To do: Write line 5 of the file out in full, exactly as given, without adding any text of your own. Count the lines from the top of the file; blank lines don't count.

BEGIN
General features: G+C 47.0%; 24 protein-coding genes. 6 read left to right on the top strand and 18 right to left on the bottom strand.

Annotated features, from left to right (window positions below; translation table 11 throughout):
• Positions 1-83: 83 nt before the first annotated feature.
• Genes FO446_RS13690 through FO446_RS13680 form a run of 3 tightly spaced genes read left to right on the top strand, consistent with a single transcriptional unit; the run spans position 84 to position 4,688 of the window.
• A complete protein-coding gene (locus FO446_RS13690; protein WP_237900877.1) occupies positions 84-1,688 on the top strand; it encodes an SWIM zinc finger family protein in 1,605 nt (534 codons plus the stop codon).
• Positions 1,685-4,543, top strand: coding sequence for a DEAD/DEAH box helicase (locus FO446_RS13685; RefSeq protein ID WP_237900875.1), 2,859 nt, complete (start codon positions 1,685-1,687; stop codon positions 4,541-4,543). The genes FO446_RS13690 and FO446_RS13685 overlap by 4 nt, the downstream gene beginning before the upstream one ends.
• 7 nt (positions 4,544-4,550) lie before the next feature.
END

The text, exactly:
• A complete protein-coding gene (locus FO446_RS13690; protein WP_237900877.1) occupies positions 84-1,688 on the top strand; it encodes an SWIM zinc finger family protein in 1,605 nt (534 codons plus the stop codon).